World Series of Poker showdown begins, first player out
LAS VEGAS (AP) — Less than five minutes in, after four months of waiting for his chance at $7.6 million and the title of World Series of Poker champion, 26-year-old Patrick Chan was the first to be felled by chip-leader Joe McKeehen in this no-limit Texas Hold 'em matchup.
The professional poker player that came into the competition in 8th place went all-in with just several million worth of chips and a king-queen combo. McKeehen, holding more than 10 times as many chips, showed an ace and a four, winning the hand after the five community cards were revealed and couldn't save Chan.
For Chan, it was simple math. On its own, his king-queen combo was a strong hand.
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"I'm just glad I made it to this far. I appreciate the friends and family that came for me. I guess it just didn't work out today. But it's just poker."
A three-day poker-playing marathon begins in Las Vegas as nine men battle for the annual World Series of Poker title and chance at $7.6 million.
They last matched wits in July for the series' Main Event and return Sunday at 5 p.m. PT to the Rio All-Suites casino-hotel with their remaining chips for the final matchup after outlasting several thousand players, with each paying $10,000 for the chance to win the no limit Texas Hold 'em event.
Two of the "November Nine" nearly missed their own chance.
Neil Blumenfield of San Francisco was laid off from his tech job in the two weeks before the Main Event start and he weighed saving his $10,000 entry or playing. Israeli player Svi Stern entered a few Series events but flew home before the Main Event, changed his mind and flew back in time to give it a try. Now both are already $1 million richer and hoping for more.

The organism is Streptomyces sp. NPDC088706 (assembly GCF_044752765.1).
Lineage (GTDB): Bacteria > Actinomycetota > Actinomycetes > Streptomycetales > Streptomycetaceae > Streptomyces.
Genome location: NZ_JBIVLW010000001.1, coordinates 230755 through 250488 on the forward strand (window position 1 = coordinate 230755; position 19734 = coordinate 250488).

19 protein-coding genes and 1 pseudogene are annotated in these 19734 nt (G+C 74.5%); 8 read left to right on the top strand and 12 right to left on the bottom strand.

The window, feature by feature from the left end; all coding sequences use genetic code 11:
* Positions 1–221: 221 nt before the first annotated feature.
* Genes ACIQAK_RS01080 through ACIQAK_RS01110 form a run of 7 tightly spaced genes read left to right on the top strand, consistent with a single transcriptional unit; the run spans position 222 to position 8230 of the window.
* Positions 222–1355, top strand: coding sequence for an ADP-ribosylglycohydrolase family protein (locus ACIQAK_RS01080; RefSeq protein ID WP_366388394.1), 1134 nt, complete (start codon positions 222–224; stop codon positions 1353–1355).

The World Series of Poker tradition got its start in 1970 with casino owner Benny Binion as an invitation-only event so casual the ultimate winner was chosen by the other, usually older, guys at the table. The sport's popularity caught fire in 2003 when Chris Moneymaker, an accountant at the time, won it all, giving hope to amateur poker players. Caesars Entertainment Corp. bought the tournament in 2004.
The latest World Series of Poker tournament began in May and continued for 51 days with 68 events, culminating with the annual Main Event. It's a grueling multi-day marathon of poker-playing that whittled down the competition from 6,420 entries to nine players, all guaranteed at least $1 million each with the last man standing winning a total of $7.6 million.
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The amount is lower than recent years because World Series of Poker organizers spread out the awards to the top 1,000 finishers after getting feedback from players. Last year, first-place winner Martin Jacobson won a guaranteed $10 million.
For 23-year-old Tom Cannuli, a man who has lost three young friends to car accidents and illness since 2012, more than money is at stake. With an eye on his own legacy, his World Series of Poker Main Event appearance is one step toward becoming part of poker's history.
"This is just the start of me," he said.
He'll be wearing three wristbands during the final days of the event with the names of each of his friends who died: Ryan "Pooh Bear" Cluss, Josh "Fitz" Fitzpatrick and Vito Trudente. And he'll have a coin sitting atop his cards that belonged to his father's friend "Mojo," who introduced him to poker when Cannuli was a teenager.
"They believed in me," he said.
Freelancer Dan Michalski in Las Vegas contributed to this report.
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